Best practices for minimizing security and privacy risks:
A.Know who is supposed to have access to each resource and service B.Limit data access based on user context C.Take a risk-based approach to securing assets used in the cloud D.Extend security to the device E.Add intelligence to network protection F.Build in the ability to see through the cloud
3) Cloud Computing disadvantages: vulnerability to attack
In cloud computing, every component is potentially accessible from the Internet. Of course, nothing connected to the Internet is perfectly secure and even the best teams suffer severe attacks and security breeches. But since cloud computing is built as a public service and it’s easy to run before you learn to walk. No one at AWS checks your administration skills before granting you an account: all it takes to get started is a valid credit card.
Best practices to help you reduce cloud attacks:
A..Identify threats by correlating real-time alerts with global security intelligence B..Proactively protect information C..Automate security through IT compliance controls D..Prevent data exfiltration E..Integrate prevention and response strategies into security operations F..Discover rogue projects with audits G.Authenticate identities
These practices will help your organization to monitor for the exposure and movement of critical data, defend crucial systems from attack and compromise, and authenticate access to infrastructure and data. And they keep away you from further risks and disadvantages of cloud computing.
4) Limited control and flexibility
To varying degrees (depending on the particular service) cloud users have limited control over the function and execution of their hosting infrastructure. Cloud provider EULAs and management policies might impose limits on what customers can do with their deployments. Customers are also limited to the control and management of their applications, data, and services, but not the backend infrastructure. Of course, none of this will normally be a problem, but it should be taken into account.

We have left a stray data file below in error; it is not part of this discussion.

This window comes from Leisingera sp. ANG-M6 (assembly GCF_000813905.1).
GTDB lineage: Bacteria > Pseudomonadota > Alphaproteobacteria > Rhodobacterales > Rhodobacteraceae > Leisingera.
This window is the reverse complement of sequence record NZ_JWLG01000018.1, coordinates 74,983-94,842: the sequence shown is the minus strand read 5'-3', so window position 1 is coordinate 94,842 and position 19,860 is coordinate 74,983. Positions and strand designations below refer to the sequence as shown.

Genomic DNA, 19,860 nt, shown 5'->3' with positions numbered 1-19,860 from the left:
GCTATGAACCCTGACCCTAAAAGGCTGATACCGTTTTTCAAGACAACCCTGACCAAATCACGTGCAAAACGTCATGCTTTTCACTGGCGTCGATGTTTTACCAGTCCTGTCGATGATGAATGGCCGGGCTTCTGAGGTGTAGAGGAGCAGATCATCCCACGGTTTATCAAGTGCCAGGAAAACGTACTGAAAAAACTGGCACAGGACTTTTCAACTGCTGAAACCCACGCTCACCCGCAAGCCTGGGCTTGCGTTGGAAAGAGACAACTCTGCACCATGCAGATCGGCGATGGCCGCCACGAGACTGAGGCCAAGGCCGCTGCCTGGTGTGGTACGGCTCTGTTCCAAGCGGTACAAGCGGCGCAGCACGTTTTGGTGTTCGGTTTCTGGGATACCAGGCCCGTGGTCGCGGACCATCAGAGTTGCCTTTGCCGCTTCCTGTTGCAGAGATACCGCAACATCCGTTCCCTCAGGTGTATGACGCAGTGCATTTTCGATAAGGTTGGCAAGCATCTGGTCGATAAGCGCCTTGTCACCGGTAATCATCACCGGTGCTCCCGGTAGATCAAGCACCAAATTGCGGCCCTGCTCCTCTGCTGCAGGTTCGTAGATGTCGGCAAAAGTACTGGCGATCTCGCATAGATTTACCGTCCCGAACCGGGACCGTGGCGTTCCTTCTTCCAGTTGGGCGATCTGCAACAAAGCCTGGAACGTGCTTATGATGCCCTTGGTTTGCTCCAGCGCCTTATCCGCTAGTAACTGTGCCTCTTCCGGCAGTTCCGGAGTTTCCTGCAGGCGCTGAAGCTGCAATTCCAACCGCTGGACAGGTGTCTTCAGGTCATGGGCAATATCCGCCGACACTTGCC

5) Cloud Computing platform dependencies
Implicit dependency, also known as “vendor lock-in” is another of the disadvantages of cloud computing. Deep-rooted differences between vendor systems can sometimes make it impossible to migrate from one cloud platform to another. Not only can it be complex and expensive to reconfigure your applications to meet the requirements of a new host, but migration could also expose your data to additional security and privacy vulnerabilities.
Best Practices to decrease dependency:
Properly understanding what your vendors are selling can help avoid lock-in problems in the cloud. In fact, under the hood, many vendors use the same open source components, building proprietary solutions from their own unique recipes. Knowing what’s really going on and planning ahead can make a big difference.
6) Cloud Computing costs
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Cloud computing – especially on a small scale and for short term projects – can be pricey. Though it can allow you to reduce staff and hardware costs, the overall price tag could end up higher than you expected. Until you’re sure of what will work best for you, it’s a good idea to experiment with a variety of offerings. You might also make use of the cost calculators made available by providers like Amazon’s AWS and Google’s GCP.
Best practices to reduce costs:
A..Scale DOWN as well as UP B..Pre-pay if you have a known minimum usage C..Stop your Instances when unused! D..Watch out for waste – Cloud Sprawl E..Set Smart Alerts F..Cost is a proxy for Usage